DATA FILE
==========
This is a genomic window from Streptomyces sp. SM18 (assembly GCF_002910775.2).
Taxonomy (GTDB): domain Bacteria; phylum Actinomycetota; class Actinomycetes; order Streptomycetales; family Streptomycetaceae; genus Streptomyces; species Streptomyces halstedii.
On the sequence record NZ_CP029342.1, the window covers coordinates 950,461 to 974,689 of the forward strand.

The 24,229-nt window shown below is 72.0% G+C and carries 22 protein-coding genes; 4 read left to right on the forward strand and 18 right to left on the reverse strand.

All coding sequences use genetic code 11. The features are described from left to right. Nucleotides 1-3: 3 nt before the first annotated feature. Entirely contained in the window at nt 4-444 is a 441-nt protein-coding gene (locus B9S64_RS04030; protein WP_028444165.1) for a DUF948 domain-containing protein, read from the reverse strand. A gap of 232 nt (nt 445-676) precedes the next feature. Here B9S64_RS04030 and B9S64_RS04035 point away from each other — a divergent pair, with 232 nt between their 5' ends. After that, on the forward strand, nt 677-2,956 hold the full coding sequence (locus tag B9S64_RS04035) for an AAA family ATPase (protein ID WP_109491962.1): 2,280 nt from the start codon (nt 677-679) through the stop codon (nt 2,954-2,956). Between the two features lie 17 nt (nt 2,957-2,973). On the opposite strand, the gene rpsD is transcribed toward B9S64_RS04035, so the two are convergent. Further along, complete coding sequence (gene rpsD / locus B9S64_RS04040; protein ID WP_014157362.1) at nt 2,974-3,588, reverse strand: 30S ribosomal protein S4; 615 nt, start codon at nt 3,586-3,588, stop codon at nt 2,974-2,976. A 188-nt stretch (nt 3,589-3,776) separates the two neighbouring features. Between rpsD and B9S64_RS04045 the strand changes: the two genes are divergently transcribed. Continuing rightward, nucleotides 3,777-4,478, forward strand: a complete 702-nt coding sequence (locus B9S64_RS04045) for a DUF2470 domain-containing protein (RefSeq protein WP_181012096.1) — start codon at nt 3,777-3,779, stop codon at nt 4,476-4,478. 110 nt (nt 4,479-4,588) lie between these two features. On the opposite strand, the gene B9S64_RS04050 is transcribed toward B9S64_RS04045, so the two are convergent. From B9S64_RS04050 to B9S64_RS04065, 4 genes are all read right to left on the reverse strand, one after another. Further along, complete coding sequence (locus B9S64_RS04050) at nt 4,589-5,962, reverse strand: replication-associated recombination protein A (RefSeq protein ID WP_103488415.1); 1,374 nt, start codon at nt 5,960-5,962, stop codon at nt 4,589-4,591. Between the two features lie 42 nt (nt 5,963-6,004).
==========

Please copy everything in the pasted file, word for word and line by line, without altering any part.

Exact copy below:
This is a genomic window from Streptomyces sp. SM18 (assembly GCF_002910775.2).
Taxonomy (GTDB): domain Bacteria; phylum Actinomycetota; class Actinomycetes; order Streptomycetales; family Streptomycetaceae; genus Streptomyces; species Streptomyces halstedii.
On the sequence record NZ_CP029342.1, the window covers coordinates 950,461 to 974,689 of the forward strand.

The 24,229-nt window shown below is 72.0% G+C and carries 22 protein-coding genes; 4 read left to right on the forward strand and 18 right to left on the reverse strand.

All coding sequences use genetic code 11. The features are described from left to right. Nucleotides 1-3: 3 nt before the first annotated feature. Entirely contained in the window at nt 4-444 is a 441-nt protein-coding gene (locus B9S64_RS04030; protein WP_028444165.1) for a DUF948 domain-containing protein, read from the reverse strand. A gap of 232 nt (nt 445-676) precedes the next feature. Here B9S64_RS04030 and B9S64_RS04035 point away from each other — a divergent pair, with 232 nt between their 5' ends. After that, on the forward strand, nt 677-2,956 hold the full coding sequence (locus tag B9S64_RS04035) for an AAA family ATPase (protein ID WP_109491962.1): 2,280 nt from the start codon (nt 677-679) through the stop codon (nt 2,954-2,956). Between the two features lie 17 nt (nt 2,957-2,973). On the opposite strand, the gene rpsD is transcribed toward B9S64_RS04035, so the two are convergent. Further along, complete coding sequence (gene rpsD / locus B9S64_RS04040; protein ID WP_014157362.1) at nt 2,974-3,588, reverse strand: 30S ribosomal protein S4; 615 nt, start codon at nt 3,586-3,588, stop codon at nt 2,974-2,976. A 188-nt stretch (nt 3,589-3,776) separates the two neighbouring features. Between rpsD and B9S64_RS04045 the strand changes: the two genes are divergently transcribed. Continuing rightward, nucleotides 3,777-4,478, forward strand: a complete 702-nt coding sequence (locus B9S64_RS04045) for a DUF2470 domain-containing protein (RefSeq protein WP_181012096.1) — start codon at nt 3,777-3,779, stop codon at nt 4,476-4,478. 110 nt (nt 4,479-4,588) lie between these two features. On the opposite strand, the gene B9S64_RS04050 is transcribed toward B9S64_RS04045, so the two are convergent. From B9S64_RS04050 to B9S64_RS04065, 4 genes are all read right to left on the reverse strand, one after another. Further along, complete coding sequence (locus B9S64_RS04050) at nt 4,589-5,962, reverse strand: replication-associated recombination protein A (RefSeq protein ID WP_103488415.1); 1,374 nt, start codon at nt 5,960-5,962, stop codon at nt 4,589-4,591. Between the two features lie 42 nt (nt 5,963-6,004).